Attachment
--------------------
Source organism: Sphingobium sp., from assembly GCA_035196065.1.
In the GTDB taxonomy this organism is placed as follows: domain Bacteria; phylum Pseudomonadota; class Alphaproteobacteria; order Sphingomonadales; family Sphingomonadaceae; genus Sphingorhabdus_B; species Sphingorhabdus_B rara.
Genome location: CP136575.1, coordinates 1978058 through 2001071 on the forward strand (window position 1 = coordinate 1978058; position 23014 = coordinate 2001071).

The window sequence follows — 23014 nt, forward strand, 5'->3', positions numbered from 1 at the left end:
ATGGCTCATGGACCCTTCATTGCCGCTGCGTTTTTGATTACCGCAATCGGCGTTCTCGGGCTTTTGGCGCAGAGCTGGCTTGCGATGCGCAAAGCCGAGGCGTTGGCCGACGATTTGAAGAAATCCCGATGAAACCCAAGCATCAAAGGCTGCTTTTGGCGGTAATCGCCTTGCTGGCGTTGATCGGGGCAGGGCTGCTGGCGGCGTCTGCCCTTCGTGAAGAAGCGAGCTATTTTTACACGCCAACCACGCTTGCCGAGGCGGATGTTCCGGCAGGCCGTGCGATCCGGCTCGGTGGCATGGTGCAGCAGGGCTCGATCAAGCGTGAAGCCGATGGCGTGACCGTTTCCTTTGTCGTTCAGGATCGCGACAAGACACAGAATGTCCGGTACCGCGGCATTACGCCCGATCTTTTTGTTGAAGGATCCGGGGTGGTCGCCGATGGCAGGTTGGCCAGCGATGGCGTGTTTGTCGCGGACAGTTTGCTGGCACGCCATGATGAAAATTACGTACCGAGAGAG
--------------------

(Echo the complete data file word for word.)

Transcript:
Source organism: Sphingobium sp., from assembly GCA_035196065.1.
In the GTDB taxonomy this organism is placed as follows: domain Bacteria; phylum Pseudomonadota; class Alphaproteobacteria; order Sphingomonadales; family Sphingomonadaceae; genus Sphingorhabdus_B; species Sphingorhabdus_B rara.
Genome location: CP136575.1, coordinates 1978058 through 2001071 on the forward strand (window position 1 = coordinate 1978058; position 23014 = coordinate 2001071).

The window sequence follows — 23014 nt, forward strand, 5'->3', positions numbered from 1 at the left end:
ATGGCTCATGGACCCTTCATTGCCGCTGCGTTTTTGATTACCGCAATCGGCGTTCTCGGGCTTTTGGCGCAGAGCTGGCTTGCGATGCGCAAAGCCGAGGCGTTGGCCGACGATTTGAAGAAATCCCGATGAAACCCAAGCATCAAAGGCTGCTTTTGGCGGTAATCGCCTTGCTGGCGTTGATCGGGGCAGGGCTGCTGGCGGCGTCTGCCCTTCGTGAAGAAGCGAGCTATTTTTACACGCCAACCACGCTTGCCGAGGCGGATGTTCCGGCAGGCCGTGCGATCCGGCTCGGTGGCATGGTGCAGCAGGGCTCGATCAAGCGTGAAGCCGATGGCGTGACCGTTTCCTTTGTCGTTCAGGATCGCGACAAGACACAGAATGTCCGGTACCGCGGCATTACGCCCGATCTTTTTGTTGAAGGATCCGGGGTGGTCGCCGATGGCAGGTTGGCCAGCGATGGCGTGTTTGTCGCGGACAGTTTGCTGGCACGCCATGATGAAAATTACGTACCGAGAGAG